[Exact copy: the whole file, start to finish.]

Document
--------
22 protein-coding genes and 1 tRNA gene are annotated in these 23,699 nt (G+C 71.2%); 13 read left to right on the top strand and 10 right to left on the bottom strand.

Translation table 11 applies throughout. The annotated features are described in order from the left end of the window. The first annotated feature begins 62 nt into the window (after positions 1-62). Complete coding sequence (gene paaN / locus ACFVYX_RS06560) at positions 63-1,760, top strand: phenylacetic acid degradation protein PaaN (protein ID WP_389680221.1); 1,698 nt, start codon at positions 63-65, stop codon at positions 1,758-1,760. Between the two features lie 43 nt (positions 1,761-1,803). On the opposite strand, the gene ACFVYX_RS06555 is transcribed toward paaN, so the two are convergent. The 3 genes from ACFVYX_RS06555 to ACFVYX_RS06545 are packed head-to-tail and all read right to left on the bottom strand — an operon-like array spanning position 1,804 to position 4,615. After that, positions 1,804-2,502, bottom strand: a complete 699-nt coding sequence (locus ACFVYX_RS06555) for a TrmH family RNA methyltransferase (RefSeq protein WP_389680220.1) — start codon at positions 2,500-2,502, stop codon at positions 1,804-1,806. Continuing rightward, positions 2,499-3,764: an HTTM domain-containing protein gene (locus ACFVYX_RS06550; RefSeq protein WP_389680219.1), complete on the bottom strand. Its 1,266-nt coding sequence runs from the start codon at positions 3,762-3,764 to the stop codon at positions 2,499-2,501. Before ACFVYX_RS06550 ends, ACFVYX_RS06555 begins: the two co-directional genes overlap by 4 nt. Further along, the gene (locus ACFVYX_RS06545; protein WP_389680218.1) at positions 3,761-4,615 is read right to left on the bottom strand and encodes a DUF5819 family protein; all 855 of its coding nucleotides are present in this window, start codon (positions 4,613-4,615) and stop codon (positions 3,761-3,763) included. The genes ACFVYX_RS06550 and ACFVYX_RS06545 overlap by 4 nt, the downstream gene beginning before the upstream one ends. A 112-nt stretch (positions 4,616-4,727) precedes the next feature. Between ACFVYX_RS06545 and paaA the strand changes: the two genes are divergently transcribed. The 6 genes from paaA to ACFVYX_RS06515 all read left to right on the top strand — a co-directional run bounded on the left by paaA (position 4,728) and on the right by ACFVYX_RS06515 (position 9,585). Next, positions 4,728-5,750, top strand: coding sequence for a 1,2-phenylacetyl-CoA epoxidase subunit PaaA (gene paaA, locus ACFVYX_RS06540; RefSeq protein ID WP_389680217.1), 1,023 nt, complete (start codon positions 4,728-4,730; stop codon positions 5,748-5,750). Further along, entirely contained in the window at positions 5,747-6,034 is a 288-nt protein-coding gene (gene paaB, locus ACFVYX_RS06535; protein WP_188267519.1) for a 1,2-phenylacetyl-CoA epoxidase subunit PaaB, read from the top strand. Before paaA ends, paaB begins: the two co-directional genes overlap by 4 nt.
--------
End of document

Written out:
22 protein-coding genes and 1 tRNA gene are annotated in these 23,699 nt (G+C 71.2%); 13 read left to right on the top strand and 10 right to left on the bottom strand.

Translation table 11 applies throughout. The annotated features are described in order from the left end of the window. The first annotated feature begins 62 nt into the window (after positions 1-62). Complete coding sequence (gene paaN / locus ACFVYX_RS06560) at positions 63-1,760, top strand: phenylacetic acid degradation protein PaaN (protein ID WP_389680221.1); 1,698 nt, start codon at positions 63-65, stop codon at positions 1,758-1,760. Between the two features lie 43 nt (positions 1,761-1,803). On the opposite strand, the gene ACFVYX_RS06555 is transcribed toward paaN, so the two are convergent. The 3 genes from ACFVYX_RS06555 to ACFVYX_RS06545 are packed head-to-tail and all read right to left on the bottom strand — an operon-like array spanning position 1,804 to position 4,615. After that, positions 1,804-2,502, bottom strand: a complete 699-nt coding sequence (locus ACFVYX_RS06555) for a TrmH family RNA methyltransferase (RefSeq protein WP_389680220.1) — start codon at positions 2,500-2,502, stop codon at positions 1,804-1,806. Continuing rightward, positions 2,499-3,764: an HTTM domain-containing protein gene (locus ACFVYX_RS06550; RefSeq protein WP_389680219.1), complete on the bottom strand. Its 1,266-nt coding sequence runs from the start codon at positions 3,762-3,764 to the stop codon at positions 2,499-2,501. Before ACFVYX_RS06550 ends, ACFVYX_RS06555 begins: the two co-directional genes overlap by 4 nt. Further along, the gene (locus ACFVYX_RS06545; protein WP_389680218.1) at positions 3,761-4,615 is read right to left on the bottom strand and encodes a DUF5819 family protein; all 855 of its coding nucleotides are present in this window, start codon (positions 4,613-4,615) and stop codon (positions 3,761-3,763) included. The genes ACFVYX_RS06550 and ACFVYX_RS06545 overlap by 4 nt, the downstream gene beginning before the upstream one ends. A 112-nt stretch (positions 4,616-4,727) precedes the next feature. Between ACFVYX_RS06545 and paaA the strand changes: the two genes are divergently transcribed. The 6 genes from paaA to ACFVYX_RS06515 all read left to right on the top strand — a co-directional run bounded on the left by paaA (position 4,728) and on the right by ACFVYX_RS06515 (position 9,585). Next, positions 4,728-5,750, top strand: coding sequence for a 1,2-phenylacetyl-CoA epoxidase subunit PaaA (gene paaA, locus ACFVYX_RS06540; RefSeq protein ID WP_389680217.1), 1,023 nt, complete (start codon positions 4,728-4,730; stop codon positions 5,748-5,750). Further along, entirely contained in the window at positions 5,747-6,034 is a 288-nt protein-coding gene (gene paaB, locus ACFVYX_RS06535; protein WP_188267519.1) for a 1,2-phenylacetyl-CoA epoxidase subunit PaaB, read from the top strand. Before paaA ends, paaB begins: the two co-directional genes overlap by 4 nt.